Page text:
Adorable Ericas

It’s hard to choose favorites, but I’m perennially drawn to the beautiful flowers of the Ericaceae (the heath or heather family), be they on trees, shrubs, sub-shrubs, or herbs. I’m writing this after eating a bowl of blueberries, thinking about the other edible ericaceous fruits: cranberries, bilberries, crowberries, lingonberries, huckleberries. Gardeners in the mid-Atlantic states grow azaleas and rhododendrons, Japanese andromeda, leucothoe, zenobia. Real garden geeks (e.g. me) seek out specimen plants like enkianthus. Sourwood is one of the most beautiful trees, though very difficult to grow in a home landscape.

Actually many ericaceous plants are difficult to grow. They usually require humusy, acidic soil, and are often shallow-rooted, hence easily disturbed and damaged. And quite a few of them are mycorrhizal (meaning they can only grow in symbiosis with certain soil fungi).

Then there are the wildflowers. In the mid-Atlantic we’re blessed with a good variety: Indian pipe and pinesap, spotted wintergreen, sweetbells, shinleaf, deerberry, mountain laurel, and the stunning pinxter azalea.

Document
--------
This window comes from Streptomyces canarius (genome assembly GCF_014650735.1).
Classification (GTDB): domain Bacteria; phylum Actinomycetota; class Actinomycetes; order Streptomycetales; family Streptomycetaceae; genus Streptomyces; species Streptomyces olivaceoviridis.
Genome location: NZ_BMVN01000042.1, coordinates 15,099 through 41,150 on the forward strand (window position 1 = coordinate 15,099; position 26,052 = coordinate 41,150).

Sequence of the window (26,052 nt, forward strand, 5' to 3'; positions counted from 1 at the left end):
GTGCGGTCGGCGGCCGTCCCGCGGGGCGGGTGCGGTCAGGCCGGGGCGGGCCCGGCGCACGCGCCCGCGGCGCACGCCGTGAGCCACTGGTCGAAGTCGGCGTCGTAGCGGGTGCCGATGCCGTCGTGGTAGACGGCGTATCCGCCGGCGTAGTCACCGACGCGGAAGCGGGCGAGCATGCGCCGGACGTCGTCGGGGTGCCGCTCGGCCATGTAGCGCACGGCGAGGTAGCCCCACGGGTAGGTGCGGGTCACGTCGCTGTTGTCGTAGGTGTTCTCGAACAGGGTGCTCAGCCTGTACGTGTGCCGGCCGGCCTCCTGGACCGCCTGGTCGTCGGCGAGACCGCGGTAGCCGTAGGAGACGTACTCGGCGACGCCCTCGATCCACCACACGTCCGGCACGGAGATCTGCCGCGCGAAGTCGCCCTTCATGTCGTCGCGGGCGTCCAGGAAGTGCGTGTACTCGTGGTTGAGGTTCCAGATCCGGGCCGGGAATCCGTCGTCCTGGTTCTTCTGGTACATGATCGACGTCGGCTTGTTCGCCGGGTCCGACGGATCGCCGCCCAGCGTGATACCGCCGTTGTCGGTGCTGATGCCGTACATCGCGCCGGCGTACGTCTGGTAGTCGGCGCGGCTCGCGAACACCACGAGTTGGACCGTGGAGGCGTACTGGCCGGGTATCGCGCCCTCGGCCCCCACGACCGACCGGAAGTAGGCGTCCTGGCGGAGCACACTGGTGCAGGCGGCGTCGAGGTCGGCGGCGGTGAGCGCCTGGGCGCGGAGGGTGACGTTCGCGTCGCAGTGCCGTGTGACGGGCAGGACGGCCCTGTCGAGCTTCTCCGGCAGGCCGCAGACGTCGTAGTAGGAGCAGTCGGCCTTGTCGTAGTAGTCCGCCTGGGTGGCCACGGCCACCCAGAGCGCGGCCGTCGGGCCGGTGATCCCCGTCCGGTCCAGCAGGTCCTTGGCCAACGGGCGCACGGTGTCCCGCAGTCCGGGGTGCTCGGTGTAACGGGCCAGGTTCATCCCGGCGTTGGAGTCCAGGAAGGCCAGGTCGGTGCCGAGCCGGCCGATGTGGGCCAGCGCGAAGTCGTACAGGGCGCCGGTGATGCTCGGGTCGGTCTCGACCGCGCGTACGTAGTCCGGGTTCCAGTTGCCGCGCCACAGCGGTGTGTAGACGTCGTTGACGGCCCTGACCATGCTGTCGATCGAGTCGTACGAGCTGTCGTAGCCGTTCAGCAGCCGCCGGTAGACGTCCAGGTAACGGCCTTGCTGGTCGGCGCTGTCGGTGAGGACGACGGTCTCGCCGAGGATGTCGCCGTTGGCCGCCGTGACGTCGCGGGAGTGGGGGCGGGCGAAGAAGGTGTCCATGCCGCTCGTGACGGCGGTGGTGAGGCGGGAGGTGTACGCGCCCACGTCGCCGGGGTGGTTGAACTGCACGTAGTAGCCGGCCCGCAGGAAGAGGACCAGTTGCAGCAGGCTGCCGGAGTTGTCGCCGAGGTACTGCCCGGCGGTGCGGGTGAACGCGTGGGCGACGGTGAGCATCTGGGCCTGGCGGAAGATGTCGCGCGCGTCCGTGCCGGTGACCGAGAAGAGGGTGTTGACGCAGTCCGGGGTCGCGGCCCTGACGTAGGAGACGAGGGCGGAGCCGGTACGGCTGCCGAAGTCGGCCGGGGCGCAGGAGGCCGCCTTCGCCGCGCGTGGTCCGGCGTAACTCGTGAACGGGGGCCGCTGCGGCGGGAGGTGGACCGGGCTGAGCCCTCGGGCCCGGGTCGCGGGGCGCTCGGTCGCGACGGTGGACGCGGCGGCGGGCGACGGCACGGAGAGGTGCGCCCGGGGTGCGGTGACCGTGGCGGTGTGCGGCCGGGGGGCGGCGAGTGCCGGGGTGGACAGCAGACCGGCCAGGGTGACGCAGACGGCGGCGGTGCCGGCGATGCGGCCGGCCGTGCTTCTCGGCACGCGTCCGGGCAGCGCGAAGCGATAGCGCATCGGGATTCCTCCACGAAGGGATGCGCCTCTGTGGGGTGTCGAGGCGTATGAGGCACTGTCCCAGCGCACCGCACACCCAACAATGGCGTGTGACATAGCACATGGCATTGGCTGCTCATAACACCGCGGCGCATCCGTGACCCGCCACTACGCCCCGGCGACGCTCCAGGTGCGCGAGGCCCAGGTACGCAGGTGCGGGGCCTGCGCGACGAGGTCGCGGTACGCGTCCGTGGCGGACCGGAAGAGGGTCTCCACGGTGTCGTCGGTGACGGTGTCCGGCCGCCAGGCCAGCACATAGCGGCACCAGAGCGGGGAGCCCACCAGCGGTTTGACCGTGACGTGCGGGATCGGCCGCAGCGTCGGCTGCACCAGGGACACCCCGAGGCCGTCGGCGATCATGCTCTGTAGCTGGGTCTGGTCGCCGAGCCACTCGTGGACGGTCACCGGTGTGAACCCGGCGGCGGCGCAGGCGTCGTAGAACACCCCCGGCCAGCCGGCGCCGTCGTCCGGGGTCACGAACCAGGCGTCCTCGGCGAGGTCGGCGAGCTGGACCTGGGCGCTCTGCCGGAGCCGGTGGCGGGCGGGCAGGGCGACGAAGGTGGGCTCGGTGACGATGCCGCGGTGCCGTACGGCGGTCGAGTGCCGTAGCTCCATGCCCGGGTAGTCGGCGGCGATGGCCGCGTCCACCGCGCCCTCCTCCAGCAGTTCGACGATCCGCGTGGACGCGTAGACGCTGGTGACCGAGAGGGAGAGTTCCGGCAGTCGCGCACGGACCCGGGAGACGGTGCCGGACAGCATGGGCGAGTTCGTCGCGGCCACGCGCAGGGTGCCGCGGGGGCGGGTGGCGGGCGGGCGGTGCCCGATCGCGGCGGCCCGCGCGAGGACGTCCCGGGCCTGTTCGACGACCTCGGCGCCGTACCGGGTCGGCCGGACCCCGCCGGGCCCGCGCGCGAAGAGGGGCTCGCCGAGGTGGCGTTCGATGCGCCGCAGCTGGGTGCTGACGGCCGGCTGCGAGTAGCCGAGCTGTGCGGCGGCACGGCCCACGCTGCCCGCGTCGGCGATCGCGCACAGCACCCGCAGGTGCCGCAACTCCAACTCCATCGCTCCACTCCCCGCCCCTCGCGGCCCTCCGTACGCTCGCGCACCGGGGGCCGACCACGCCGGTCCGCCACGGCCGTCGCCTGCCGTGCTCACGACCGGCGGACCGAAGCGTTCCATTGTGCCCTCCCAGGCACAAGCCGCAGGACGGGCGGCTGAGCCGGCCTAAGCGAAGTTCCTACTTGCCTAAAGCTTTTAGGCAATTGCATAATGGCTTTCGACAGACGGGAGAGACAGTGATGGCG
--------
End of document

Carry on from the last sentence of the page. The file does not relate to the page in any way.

It’s a big family, represented in many habitats around the world. Of course Iceland has its share, too, ten species or so. I saw six, two of them not flowering but identifiable nonetheless (heather and crowberry).



Vaccinium myrtillus
bilberry, whortleberry
Icelandic: aðalbláberjalyng





Vaccinium uliginosum
bog bilberry
Icelandic: bláberjalyng


Bilberries are in the same genus as blueberries, but I can’t tell you if they taste similar. I saw both species near Akureyri, and bog bilberry also near Húsafell. Bog bilberry is very widely distributed around Iceland, bilberry less so. In Flowering Plants and Ferns of Iceland, Hörður Kristinsson states that the latter grows “where snow cover is ensured throughout winter”. Interestingly this does not include the interior highlands, presumably because the combination of windiness and lack of substantive vegetative ground cover means that fallen snow just doesn’t stay put.

Both species are sub-shrubs: they have woody stems, but never grow more than a foot tall. In North America, bilberry is found in the mountainous West from Arizona to British Columbia (but not California). Bog bilberry has a much wider range, including Greenland, all of Canada, most of the American West, parts of the upper Great Lakes States, and New England.

Both species have some interesting characteristics, including usefulness in rehabilitating disturbed areas, and bog bilberry is tolerant of high levels of heavy metals in soils. Read more about them on the USFS website: bilberry, bog bilberry.

Next time, the other two ericaceous species.